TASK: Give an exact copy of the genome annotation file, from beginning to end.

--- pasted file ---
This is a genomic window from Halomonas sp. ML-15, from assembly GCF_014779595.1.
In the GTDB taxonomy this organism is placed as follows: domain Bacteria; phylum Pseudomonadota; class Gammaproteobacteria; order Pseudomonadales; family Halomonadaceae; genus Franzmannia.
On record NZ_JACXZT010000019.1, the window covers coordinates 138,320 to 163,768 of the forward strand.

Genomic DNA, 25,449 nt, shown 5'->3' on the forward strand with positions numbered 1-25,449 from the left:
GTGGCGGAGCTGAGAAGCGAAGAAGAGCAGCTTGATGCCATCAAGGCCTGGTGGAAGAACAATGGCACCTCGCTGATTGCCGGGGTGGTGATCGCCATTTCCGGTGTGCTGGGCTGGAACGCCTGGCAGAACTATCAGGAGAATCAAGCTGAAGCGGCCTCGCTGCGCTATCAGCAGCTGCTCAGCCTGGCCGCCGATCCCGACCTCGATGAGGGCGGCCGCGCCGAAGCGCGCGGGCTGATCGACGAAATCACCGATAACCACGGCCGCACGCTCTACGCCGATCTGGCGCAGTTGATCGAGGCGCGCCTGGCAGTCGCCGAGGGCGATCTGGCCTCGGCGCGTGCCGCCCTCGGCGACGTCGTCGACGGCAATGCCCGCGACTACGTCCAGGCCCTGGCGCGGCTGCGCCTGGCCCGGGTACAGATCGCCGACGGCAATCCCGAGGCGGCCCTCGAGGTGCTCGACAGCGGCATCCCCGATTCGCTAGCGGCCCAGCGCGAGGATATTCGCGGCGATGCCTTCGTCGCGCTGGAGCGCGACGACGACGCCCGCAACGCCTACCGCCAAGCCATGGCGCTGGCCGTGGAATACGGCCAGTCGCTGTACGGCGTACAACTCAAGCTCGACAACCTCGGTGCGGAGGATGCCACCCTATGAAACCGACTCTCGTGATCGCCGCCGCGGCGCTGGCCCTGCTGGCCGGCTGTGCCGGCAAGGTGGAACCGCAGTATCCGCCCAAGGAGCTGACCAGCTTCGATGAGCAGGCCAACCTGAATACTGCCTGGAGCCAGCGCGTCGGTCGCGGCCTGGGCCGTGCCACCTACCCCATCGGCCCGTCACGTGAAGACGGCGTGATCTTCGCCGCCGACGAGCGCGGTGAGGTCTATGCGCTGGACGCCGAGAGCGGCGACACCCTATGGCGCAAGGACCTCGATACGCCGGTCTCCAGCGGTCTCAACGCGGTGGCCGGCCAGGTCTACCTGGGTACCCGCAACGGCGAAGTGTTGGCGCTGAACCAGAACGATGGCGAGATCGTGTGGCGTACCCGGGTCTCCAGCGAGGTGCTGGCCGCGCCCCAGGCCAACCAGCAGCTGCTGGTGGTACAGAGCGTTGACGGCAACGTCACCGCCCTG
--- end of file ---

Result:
This is a genomic window from Halomonas sp. ML-15, from assembly GCF_014779595.1.
In the GTDB taxonomy this organism is placed as follows: domain Bacteria; phylum Pseudomonadota; class Gammaproteobacteria; order Pseudomonadales; family Halomonadaceae; genus Franzmannia.
On record NZ_JACXZT010000019.1, the window covers coordinates 138,320 to 163,768 of the forward strand.

Genomic DNA, 25,449 nt, shown 5'->3' on the forward strand with positions numbered 1-25,449 from the left:
GTGGCGGAGCTGAGAAGCGAAGAAGAGCAGCTTGATGCCATCAAGGCCTGGTGGAAGAACAATGGCACCTCGCTGATTGCCGGGGTGGTGATCGCCATTTCCGGTGTGCTGGGCTGGAACGCCTGGCAGAACTATCAGGAGAATCAAGCTGAAGCGGCCTCGCTGCGCTATCAGCAGCTGCTCAGCCTGGCCGCCGATCCCGACCTCGATGAGGGCGGCCGCGCCGAAGCGCGCGGGCTGATCGACGAAATCACCGATAACCACGGCCGCACGCTCTACGCCGATCTGGCGCAGTTGATCGAGGCGCGCCTGGCAGTCGCCGAGGGCGATCTGGCCTCGGCGCGTGCCGCCCTCGGCGACGTCGTCGACGGCAATGCCCGCGACTACGTCCAGGCCCTGGCGCGGCTGCGCCTGGCCCGGGTACAGATCGCCGACGGCAATCCCGAGGCGGCCCTCGAGGTGCTCGACAGCGGCATCCCCGATTCGCTAGCGGCCCAGCGCGAGGATATTCGCGGCGATGCCTTCGTCGCGCTGGAGCGCGACGACGACGCCCGCAACGCCTACCGCCAAGCCATGGCGCTGGCCGTGGAATACGGCCAGTCGCTGTACGGCGTACAACTCAAGCTCGACAACCTCGGTGCGGAGGATGCCACCCTATGAAACCGACTCTCGTGATCGCCGCCGCGGCGCTGGCCCTGCTGGCCGGCTGTGCCGGCAAGGTGGAACCGCAGTATCCGCCCAAGGAGCTGACCAGCTTCGATGAGCAGGCCAACCTGAATACTGCCTGGAGCCAGCGCGTCGGTCGCGGCCTGGGCCGTGCCACCTACCCCATCGGCCCGTCACGTGAAGACGGCGTGATCTTCGCCGCCGACGAGCGCGGTGAGGTCTATGCGCTGGACGCCGAGAGCGGCGACACCCTATGGCGCAAGGACCTCGATACGCCGGTCTCCAGCGGTCTCAACGCGGTGGCCGGCCAGGTCTACCTGGGTACCCGCAACGGCGAAGTGTTGGCGCTGAACCAGAACGATGGCGAGATCGTGTGGCGTACCCGGGTCTCCAGCGAGGTGCTGGCCGCGCCCCAGGCCAACCAGCAGCTGCTGGTGGTACAGAGCGTTGACGGCAACGTCACCGCCCTG